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Decision of the European Ombudsman closing the inquiry into complaint 1881/2014/NF against the European Personnel Selection Office (EPSO)

The case concerned the complainant's exclusion from further participation in an open competition organised by the European Personnel Selection Office (EPSO). The Selection Board had made a mistake and erroneously admitted the complainant to the assessment centre stage of the competition concerned. Once it discovered the mistake, the Selection Board revoked its admission decision and excluded the complainant from the competition.

The Ombudsman found that, despite the unfortunate series of events caused by the Selection Board's mistake, EPSO, which is bound by the rules set out in the notice of competition, had no option but to exclude the complainant who did not fulfil the criteria for further participation. The Ombudsman therefore found no maladministration by EPSO.

The background to the complaint

1. The complainant was a candidate in open competition EPSO/AST-SC/01/14 in the secretarial field[1], which covered two grades, SC1 and SC2. She sat and passed the admission tests of the German language track of the competition for grade SC2.

2. In September 2014, EPSO informed the complainant that she did not meet the eligibility criteria to be admitted to the assessment centre stage of the competition. The complainant made a request for review of the decision not to admit her to the assessment centre.

3. In October 2014, EPSO informed the complainant that, following a re-examination of her file, the Selection Board had decided to admit her to the assessment centre stage for grade SC1. She was informed that the Selection Board considered that the duration of her professional experience was insufficient for grade SC2.

4. Some days later, EPSO informed the complainant that the Selection Board had to revoke its decision to admit her to the assessment centre stage for grade SC1 and that the invitation to the assessment centre was therefore no longer valid. EPSO explained that, even though the complainant fulfilled the eligibility criteria for grade SC1, she was not among the candidates with the highest marks in the admission tests for grade SC1. All SC1 candidates invited to the assessment centre had obtained a minimum total of 63 points in the admission tests, while the complainant scored 57.833 points. EPSO referred to the applicable procedure for re-assigning candidates between the grades, set out in the notice of competition, and concluded that the complainant did not fulfil the criteria for being admitted to the assessment centre stage of the competition.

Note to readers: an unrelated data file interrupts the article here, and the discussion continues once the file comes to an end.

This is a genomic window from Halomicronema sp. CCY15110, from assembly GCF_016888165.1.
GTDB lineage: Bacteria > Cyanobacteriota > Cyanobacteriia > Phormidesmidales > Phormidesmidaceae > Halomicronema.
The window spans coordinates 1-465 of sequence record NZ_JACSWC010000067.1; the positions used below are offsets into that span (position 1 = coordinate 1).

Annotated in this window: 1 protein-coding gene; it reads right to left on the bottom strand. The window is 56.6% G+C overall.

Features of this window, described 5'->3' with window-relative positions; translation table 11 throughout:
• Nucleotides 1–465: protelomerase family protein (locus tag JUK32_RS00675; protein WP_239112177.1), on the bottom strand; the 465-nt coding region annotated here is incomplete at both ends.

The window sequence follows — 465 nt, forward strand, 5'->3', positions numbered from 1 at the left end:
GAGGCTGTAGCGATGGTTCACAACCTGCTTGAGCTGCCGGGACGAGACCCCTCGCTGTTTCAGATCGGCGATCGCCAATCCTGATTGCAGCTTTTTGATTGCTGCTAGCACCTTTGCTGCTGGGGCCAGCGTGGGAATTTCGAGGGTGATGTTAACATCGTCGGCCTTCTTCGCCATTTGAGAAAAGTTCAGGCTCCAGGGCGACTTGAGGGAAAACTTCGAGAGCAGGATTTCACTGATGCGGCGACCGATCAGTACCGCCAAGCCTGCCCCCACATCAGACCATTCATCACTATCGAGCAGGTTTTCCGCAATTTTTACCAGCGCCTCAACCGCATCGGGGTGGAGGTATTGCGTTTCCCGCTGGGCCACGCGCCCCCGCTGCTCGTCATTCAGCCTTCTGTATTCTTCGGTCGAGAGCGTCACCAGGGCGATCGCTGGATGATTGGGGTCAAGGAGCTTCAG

5. In November 2014, the complainant requested a review of the decision revoking her admission to the assessment centre. ESPO, however, confirmed the Selection Board's revocation decision.

6. The complainant then turned to the Ombudsman.

The inquiry

7. The Ombudsman opened an inquiry into the complaint and identified the following allegation and claim:

EPSO wrongly excluded the complainant, who had passed all the admission tests, from the assessment centre stage of open competition EPSO/AST-SC/01/14. The complainant claimed that EPSO should admit her to the assessment centre of that competition.

8. The Ombudsman inspected EPSO's file on this case. The Ombudsman also received the opinion of EPSO on the complaint and, subsequently, the comments of the complainant in response to EPSO's opinion. In conducting the inquiry, the Ombudsman has taken into account the arguments and opinions put forward by the parties.

The allegation that EPSO wrongly excluded the complainant from the assessment centre stage of the open competition

Arguments presented to the Ombudsman

9. The complainant put forward two arguments to substantiate her allegation that EPSO wrongly excluded her from the assessment centre stage of grade SC1. First, she argued that, according to the notice of competition, EPSO should have invited to the assessment centre approximately 2.5 times the number of successful candidates sought. By inviting only a number of candidates approximately corresponding to the number of successful candidates sought, EPSO failed to comply with the notice of competition. Given the small number of candidates invited, and the fact that she had passed the admission tests, the complainant concluded that EPSO should have invited her to the SC1 assessment centre.

10. Second, the complainant argued that, at the point in time when she received the invitation to the assessment centre (which was later revoked), EPSO stated on its blog that for the SC1 German language track of the competition, all candidates who had reached the pass marks in the admission tests and who satisfied the conditions for admission were to be invited to the assessment centre. In light of this information, EPSO should have invited her to the assessment centre. In the complainant's view, the fact that EPSO later updated this information by stating that a minimum total number of 63 points was necessary to be invited to the SC1 German language track assessment centre was an arbitrary change of the selection criterion. In her observations on EPSO's opinion, the complainant requested EPSO to provide proof that 63 points had always been the minimum total number of points giving access to the assessment centre in the relevant competition.